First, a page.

Time to Kill

So, I took the Airstream plant tour. If you haven’t done this, you should when you can. The fabrication and assembly of these American icons is fascinating. What was even more impressive is the employee years of service. There are folks at Airstream pushing the 50-year mark with the company. Working for Airstream is a tradition of the generations for some. The “we’re one big family” attitude is obvious.
Then I dropped the first of quite a few dollars in the Wally Byam Store.  From tees to hats to mats to hitch receiver covers and way more.  All are a must for the consummate Airstreamer.

I spent time checking out Wally Byam Park.  The man has certainly left his mark on Jackson Center.  Indeed, Jackson Center would be little more than a wide spot in the road if not for Airstream.

The WBCCI headquarters are in Jackson Center just east of Airstream and right across from Wally Byam Park. I wanted to see the main office of the club that Pee Wee’s mom, Helen Byam Schwamborn, created and nurtured. This was time well spent.

It is not an elaborate ivory tower establishment. Rather, the offices and cubicles are plainly furnished. The lobby contains a number of artifacts concerning the club’s history. There is a wall hanging of ribbons from past rallies. A shadow box contains Wally’s weight distribution bars from his own trailer. Many other interesting items are there too.
There is quite a bit of activity. Cindy Reed, the corporate manager of the WBCCI, is a lovely person with a lot on her plate. Her heart is in the club and more than anything she wants to see it succeed as a benefit for its members. Diplomacy is one of her strong points and is essential for carrying out her responsibilities.

I spent some time investigating the oirignal buildings from the beginnings of Airstream in Jackson Center.  My own Tradewind was built in these buildings in 1960 and left the factory through one of these doors.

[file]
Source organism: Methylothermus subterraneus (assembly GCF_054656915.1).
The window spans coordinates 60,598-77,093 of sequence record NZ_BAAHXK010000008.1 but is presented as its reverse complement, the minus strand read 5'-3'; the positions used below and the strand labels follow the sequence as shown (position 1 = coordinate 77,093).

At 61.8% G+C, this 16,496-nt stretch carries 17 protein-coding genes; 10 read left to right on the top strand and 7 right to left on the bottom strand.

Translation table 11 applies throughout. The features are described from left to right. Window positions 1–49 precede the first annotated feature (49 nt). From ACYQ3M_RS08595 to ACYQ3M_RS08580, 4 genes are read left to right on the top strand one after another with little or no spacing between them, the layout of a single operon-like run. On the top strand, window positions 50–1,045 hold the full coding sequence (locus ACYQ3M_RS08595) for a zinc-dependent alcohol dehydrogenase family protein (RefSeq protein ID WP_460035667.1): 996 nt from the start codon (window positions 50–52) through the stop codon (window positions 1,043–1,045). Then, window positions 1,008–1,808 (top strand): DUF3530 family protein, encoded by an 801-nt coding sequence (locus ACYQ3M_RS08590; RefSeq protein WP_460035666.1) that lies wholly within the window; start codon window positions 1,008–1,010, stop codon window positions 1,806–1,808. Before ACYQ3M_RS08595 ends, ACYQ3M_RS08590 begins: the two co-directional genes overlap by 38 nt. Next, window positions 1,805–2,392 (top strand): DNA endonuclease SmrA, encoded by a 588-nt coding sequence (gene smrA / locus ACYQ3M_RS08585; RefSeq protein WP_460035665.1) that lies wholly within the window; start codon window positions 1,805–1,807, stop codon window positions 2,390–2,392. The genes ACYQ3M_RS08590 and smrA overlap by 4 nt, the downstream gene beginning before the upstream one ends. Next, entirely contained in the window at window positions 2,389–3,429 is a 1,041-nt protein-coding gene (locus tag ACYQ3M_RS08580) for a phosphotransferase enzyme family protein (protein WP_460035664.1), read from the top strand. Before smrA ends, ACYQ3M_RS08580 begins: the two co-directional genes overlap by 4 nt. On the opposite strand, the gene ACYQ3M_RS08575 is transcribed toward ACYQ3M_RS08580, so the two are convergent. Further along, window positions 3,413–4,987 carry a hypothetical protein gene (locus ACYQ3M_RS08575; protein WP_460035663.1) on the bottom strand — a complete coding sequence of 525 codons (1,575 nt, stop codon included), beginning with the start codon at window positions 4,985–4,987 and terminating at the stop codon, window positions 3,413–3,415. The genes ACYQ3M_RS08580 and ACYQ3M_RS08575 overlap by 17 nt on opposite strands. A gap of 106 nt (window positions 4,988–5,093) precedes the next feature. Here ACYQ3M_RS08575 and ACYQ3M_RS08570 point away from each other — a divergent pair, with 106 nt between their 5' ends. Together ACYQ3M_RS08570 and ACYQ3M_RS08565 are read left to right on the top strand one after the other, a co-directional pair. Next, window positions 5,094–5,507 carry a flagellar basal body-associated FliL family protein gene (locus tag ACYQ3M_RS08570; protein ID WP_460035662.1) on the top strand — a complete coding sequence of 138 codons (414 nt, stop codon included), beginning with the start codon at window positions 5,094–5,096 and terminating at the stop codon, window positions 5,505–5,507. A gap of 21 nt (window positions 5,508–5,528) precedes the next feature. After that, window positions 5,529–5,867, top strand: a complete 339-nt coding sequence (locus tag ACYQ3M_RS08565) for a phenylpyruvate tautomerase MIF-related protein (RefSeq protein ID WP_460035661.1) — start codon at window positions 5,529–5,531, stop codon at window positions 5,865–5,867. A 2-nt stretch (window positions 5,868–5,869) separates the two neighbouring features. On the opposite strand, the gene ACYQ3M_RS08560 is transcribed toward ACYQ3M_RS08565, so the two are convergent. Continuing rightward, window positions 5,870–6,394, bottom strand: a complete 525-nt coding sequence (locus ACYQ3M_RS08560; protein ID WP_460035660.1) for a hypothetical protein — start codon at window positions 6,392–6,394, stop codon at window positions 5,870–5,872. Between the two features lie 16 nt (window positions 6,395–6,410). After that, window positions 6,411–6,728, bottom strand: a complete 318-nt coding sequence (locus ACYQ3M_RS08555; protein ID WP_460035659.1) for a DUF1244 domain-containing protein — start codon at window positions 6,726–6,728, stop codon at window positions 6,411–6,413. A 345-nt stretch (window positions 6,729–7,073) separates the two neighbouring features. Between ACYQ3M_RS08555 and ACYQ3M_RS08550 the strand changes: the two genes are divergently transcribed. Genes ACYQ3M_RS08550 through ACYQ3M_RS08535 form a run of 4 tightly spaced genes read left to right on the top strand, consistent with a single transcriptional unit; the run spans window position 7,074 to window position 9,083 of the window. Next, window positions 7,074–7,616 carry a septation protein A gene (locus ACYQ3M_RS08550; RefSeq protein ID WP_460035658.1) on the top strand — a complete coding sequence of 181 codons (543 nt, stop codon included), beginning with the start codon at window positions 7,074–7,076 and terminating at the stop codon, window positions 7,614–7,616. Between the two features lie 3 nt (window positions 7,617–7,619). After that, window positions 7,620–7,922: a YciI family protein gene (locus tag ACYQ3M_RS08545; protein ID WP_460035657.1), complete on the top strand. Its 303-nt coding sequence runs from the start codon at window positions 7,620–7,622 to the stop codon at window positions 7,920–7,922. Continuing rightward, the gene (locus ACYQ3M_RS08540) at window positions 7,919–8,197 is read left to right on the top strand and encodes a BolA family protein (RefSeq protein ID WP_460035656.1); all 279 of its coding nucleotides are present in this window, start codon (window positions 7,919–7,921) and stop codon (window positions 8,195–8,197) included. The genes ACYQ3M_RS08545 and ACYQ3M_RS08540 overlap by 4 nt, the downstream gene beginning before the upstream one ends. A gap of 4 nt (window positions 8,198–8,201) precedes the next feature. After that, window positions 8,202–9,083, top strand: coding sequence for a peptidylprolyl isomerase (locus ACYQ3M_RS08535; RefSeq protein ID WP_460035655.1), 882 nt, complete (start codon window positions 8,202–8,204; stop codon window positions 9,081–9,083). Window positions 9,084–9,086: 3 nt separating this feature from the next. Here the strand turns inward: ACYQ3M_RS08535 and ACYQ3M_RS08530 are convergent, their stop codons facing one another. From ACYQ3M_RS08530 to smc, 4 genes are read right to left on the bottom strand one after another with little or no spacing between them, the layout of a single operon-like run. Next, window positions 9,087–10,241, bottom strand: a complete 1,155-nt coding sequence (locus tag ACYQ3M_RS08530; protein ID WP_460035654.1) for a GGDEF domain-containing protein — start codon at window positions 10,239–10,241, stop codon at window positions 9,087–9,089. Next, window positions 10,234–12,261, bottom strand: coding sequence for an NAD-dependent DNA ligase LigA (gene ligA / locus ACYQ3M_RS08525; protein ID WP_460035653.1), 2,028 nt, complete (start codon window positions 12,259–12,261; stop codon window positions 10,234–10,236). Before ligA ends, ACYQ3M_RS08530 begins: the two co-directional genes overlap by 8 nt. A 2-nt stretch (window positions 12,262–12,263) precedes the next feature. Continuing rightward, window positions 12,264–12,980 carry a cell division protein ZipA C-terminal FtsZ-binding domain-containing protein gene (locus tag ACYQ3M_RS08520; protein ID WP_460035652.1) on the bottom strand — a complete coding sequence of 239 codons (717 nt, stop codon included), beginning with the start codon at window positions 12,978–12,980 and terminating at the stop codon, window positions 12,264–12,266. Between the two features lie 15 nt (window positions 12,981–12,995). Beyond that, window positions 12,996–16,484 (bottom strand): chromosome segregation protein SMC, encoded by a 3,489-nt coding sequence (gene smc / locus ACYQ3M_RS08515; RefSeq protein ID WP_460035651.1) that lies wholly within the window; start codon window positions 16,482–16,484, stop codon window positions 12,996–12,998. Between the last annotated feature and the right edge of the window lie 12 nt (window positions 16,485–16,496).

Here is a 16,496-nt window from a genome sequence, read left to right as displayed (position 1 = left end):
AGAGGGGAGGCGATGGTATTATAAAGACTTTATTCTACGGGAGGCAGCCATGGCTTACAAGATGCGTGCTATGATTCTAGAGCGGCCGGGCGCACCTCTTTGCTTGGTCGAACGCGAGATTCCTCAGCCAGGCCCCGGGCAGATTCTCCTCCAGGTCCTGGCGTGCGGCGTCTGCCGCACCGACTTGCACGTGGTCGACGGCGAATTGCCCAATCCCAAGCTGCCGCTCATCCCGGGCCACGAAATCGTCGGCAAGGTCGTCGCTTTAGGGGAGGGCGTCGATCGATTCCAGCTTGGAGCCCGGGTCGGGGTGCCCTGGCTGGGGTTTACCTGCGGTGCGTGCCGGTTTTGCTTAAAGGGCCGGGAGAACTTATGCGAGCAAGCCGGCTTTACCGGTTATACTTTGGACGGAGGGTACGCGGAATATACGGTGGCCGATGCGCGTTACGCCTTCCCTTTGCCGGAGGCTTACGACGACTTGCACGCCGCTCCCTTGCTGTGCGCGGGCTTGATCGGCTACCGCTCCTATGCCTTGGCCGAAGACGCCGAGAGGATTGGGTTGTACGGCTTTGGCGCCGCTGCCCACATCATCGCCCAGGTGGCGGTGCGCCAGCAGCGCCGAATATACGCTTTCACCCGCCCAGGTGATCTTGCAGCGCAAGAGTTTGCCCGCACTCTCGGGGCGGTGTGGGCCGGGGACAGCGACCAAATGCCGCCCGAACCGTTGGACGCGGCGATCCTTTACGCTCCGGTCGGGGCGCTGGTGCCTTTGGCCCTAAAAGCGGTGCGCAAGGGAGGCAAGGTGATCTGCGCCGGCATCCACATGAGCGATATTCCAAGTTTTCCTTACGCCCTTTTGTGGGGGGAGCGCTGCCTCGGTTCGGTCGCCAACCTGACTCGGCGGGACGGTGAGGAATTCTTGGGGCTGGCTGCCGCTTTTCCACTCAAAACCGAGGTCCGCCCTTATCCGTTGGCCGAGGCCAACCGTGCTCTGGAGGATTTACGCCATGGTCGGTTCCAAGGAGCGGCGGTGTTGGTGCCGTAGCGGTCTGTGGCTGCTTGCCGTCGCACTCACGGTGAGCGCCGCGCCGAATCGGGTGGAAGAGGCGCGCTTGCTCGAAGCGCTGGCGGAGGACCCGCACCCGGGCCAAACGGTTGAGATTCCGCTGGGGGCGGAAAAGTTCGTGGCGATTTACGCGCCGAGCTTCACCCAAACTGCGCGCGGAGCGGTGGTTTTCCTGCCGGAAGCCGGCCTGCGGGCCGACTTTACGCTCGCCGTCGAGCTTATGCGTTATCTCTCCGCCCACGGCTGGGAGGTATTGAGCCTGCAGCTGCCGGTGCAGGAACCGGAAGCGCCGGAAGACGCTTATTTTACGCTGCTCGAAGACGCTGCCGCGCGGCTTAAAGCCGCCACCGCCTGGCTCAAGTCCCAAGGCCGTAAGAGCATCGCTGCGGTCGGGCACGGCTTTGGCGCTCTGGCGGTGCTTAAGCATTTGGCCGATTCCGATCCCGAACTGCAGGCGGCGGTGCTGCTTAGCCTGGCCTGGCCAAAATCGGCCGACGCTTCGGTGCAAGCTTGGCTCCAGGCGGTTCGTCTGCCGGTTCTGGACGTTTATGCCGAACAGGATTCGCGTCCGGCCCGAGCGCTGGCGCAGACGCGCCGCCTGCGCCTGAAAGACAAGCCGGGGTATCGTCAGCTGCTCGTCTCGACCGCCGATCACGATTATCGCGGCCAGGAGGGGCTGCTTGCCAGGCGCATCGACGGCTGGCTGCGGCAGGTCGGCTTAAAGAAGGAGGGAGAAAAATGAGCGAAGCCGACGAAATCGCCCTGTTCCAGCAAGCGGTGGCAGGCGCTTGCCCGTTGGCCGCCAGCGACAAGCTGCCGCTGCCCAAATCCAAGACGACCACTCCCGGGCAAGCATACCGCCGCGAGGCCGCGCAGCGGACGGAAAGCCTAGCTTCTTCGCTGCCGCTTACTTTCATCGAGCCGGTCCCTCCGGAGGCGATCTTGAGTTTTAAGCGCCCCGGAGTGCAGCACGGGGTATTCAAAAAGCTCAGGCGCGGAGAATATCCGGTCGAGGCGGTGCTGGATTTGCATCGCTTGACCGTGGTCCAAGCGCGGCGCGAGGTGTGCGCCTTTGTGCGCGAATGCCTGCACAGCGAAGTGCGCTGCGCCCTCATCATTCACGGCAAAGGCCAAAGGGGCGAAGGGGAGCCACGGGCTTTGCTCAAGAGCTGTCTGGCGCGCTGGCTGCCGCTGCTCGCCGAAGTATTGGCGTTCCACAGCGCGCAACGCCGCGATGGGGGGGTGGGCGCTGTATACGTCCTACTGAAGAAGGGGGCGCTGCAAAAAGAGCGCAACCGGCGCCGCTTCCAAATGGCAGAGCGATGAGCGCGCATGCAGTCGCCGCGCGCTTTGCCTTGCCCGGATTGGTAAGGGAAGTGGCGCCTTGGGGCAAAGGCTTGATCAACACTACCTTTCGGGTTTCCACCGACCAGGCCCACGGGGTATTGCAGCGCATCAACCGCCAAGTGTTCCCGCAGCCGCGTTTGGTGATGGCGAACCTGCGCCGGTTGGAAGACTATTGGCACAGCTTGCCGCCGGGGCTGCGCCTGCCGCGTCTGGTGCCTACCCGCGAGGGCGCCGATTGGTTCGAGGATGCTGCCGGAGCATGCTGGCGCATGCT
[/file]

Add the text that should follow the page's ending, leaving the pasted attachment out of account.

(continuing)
Notice the Quonset hut style of the oldest building. Once upon a time a bazooka factory operated here cranking out weaponry during WWII.  In 1952 Airstream bought the property and began making silver trailers in that very building.  Even now, these buildings are used in the production of Airstream’s new B-Class coach, the Interstate.  I love the fact that a place once turning out rocket launchers which produce the sounds of war became a thriving plant whose product is responsbile for the sounds of laughter, discovery, and adventure.

Pee Wee suggested going into nearby Sidney for supper.  Sidney is an interesting town with intriguing architecture.  Based on the principle of the county seat town square, the court house is surrounded by a samping of buildings representative of American design with old word influence. 


Even the famous architect, Louis Henri Sullivan, designed one of the landmarks.

Supper was at the local diner, The Spot, established in 1907. The restaurant currently exudes a 50’s style and the onion rings are to die for.
The next morning the Tradewind would be towed to the Service Center by one of the John Deere’s.  I had been reassured by some very important people at Airstream that there was very little that the guys in service hadn’t seen or done on a coach.  Still, I settled in for the night with apprehension.

 

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